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Publication numberUS5544847 A
Publication typeGrant
Application numberUS 08/150,374
Publication dateAug 13, 1996
Filing dateNov 10, 1993
Priority dateNov 10, 1993
Fee statusPaid
Also published asDE69425670D1, DE69425670T2, EP0728101A1, EP0728101B1, US5839699, WO1995013214A1
Publication number08150374, 150374, US 5544847 A, US 5544847A, US-A-5544847, US5544847 A, US5544847A
InventorsWayne T. Bliesner
Original AssigneeThe Boeing Company
Export CitationBiBTeX, EndNote, RefMan
External Links: USPTO, USPTO Assignment, Espacenet
Leading edge slat/wing combination
US 5544847 A
Abstract
A leading edge slat wing combination where the slat is mounted to a pair of circularly curved carrier tracks positioned within the outer surface contour of the fixed wing. In moving from the cruise configuration to the take-off and climb configuration and thus to the fully deployed landing configuration, the slat has a fixed angular orientation relative to the carrier track. This eliminates the need for auxiliary track assemblies of the prior art that are used in addition to the carrier tracks to change the angular position of the slat for the high lift configuration. Also, in two embodiments, the slat, in the take-off and climb configuration, forms a gap or slot with the fixed wing, and the gap or slot is sealed in the vicinity of the carrier tracks. The arrangement of the present invention is produced by a design technique of identifying design envelopes or areas for certain surface areas and locations of elements of the slat and fixed wing, and then properly matching the configuration and movement of the components within these design envelopes to arrive at an optimized configuration where the curved carrier tracks can be used while being fixedly attached to the slat.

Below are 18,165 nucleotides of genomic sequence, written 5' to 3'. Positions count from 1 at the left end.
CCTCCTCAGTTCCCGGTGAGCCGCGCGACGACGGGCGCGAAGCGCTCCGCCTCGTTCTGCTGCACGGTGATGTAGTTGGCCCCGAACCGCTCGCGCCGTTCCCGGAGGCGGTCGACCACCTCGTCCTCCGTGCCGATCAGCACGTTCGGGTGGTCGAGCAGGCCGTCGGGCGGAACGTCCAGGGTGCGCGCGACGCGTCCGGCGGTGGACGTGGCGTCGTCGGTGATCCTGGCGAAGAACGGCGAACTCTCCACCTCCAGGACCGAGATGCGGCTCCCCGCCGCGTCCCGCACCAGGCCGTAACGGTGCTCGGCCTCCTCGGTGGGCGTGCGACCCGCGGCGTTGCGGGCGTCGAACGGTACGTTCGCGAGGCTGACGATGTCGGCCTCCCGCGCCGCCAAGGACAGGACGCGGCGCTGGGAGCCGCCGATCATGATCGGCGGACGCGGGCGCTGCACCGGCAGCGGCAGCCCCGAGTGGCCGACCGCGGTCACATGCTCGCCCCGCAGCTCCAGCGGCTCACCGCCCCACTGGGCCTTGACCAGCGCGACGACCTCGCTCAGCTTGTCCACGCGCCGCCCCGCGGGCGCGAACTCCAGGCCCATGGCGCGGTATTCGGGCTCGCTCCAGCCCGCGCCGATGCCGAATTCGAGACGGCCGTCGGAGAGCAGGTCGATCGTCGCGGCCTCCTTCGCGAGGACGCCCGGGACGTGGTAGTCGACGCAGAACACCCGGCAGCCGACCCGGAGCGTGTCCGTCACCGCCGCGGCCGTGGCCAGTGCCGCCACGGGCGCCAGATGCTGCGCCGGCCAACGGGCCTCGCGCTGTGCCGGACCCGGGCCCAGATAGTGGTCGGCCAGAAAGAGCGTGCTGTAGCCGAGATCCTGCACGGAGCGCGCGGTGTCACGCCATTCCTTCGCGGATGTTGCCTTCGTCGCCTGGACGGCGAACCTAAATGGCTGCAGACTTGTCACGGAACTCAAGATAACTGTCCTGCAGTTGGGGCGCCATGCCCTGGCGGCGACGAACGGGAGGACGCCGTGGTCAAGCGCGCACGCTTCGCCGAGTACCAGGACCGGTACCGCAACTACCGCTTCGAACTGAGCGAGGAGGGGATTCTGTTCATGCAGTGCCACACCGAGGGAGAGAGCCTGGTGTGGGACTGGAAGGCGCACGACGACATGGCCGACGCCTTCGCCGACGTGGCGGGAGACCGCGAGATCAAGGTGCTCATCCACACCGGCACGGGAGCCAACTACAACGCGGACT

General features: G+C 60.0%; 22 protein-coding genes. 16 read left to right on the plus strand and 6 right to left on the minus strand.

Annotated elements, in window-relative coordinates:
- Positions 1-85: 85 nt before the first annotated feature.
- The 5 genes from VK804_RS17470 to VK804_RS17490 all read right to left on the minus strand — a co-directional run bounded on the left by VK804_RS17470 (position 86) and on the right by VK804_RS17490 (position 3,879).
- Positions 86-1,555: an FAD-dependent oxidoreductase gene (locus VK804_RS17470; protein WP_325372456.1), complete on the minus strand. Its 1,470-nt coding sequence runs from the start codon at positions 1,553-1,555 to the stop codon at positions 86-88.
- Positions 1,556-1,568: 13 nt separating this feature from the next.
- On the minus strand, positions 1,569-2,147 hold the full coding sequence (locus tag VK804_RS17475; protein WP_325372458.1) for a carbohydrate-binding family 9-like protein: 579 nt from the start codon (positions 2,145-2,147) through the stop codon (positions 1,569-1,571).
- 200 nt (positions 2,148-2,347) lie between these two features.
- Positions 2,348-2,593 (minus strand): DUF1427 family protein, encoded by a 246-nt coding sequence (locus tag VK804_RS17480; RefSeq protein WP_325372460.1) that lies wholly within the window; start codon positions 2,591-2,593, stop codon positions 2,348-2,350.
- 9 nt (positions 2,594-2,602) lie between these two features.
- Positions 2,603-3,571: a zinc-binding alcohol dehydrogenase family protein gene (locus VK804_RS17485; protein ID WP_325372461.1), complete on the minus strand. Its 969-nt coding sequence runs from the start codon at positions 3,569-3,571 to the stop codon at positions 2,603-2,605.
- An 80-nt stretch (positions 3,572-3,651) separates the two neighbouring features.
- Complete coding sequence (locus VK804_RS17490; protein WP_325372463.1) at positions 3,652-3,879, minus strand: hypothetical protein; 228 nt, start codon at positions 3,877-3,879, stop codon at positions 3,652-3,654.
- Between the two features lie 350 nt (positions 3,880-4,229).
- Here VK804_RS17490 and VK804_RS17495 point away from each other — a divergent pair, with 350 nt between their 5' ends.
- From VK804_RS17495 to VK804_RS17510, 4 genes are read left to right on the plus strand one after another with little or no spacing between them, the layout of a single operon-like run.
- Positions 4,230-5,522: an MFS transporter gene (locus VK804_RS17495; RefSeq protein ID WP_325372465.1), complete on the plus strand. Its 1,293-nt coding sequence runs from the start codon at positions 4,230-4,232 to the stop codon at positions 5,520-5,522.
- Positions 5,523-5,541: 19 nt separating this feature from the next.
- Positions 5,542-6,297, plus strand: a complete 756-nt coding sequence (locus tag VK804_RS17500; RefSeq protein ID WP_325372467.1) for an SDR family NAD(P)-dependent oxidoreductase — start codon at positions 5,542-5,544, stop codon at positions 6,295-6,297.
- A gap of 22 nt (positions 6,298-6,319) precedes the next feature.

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Claims(29)
What is claimed:
1. A slat/fixed wing combination, comprising:
a. a fixed wing having a leading edge portion, an upper surface comprising a concealed forward nose and upper surface portion, and a main upper surface portion located rearwardly of the concealed forward nose and upper surface portion, and also a lower surface;
b. a slat having a leading edge, a trailing edge, and a forward and upper surface portion extending from said leading edge to said leading edge portion of the fixed wing in a manner to be movable between three positions, namely:
i. a first cruise position where the slat is immediately adjacent to the fixed wing leading edge portion to conceal said concealed forward nose and upper surface portion;
ii. a second intermediate take-off/climb position where the slat is located forwardly of the cruise position, and the trailing edge of the slat is in contact with, or closely adjacent to, said forward concealed nose and upper surface portion; and
iii. a third high lift position where the slat is moved forwardly and downwardly from the second position with the trailing edge of the slat forming an aerodynamic high lift position gap with the leading edge portion of the fixed wing;
c. said fixed wing having a fixed wing outer contour envelope contained within said upper and lower surfaces of said fixed wing;
d. a slat actuating mechanism comprising a substantially circularly curved carrier track means having a forward end to which the slat is mounted with a substantially fixed angular orientation relative to said track means, said track means having an arcuate lengthwise track axis extending in a substantial curve along said track means, said track means being mounted for movement along said track axis from a rear track position where the flap is positioned in the first cruise position, to an intermediate track position where the slat is positioned in said second intermediate position, and a forward track position where the slat is located in said third high lift position;
e. said track means having a track structural and operating envelope having a maximum width dimension generally perpendicular to said lengthwise track axis and a maximum length dimension extending along said lengthwise track axis, said track means being arranged relative to said outer surface contour envelope of said fixed wing in a manner that in the cruise position the track structural envelope is positioned substantially entirely within the outer surface contour envelope of the fixed wing;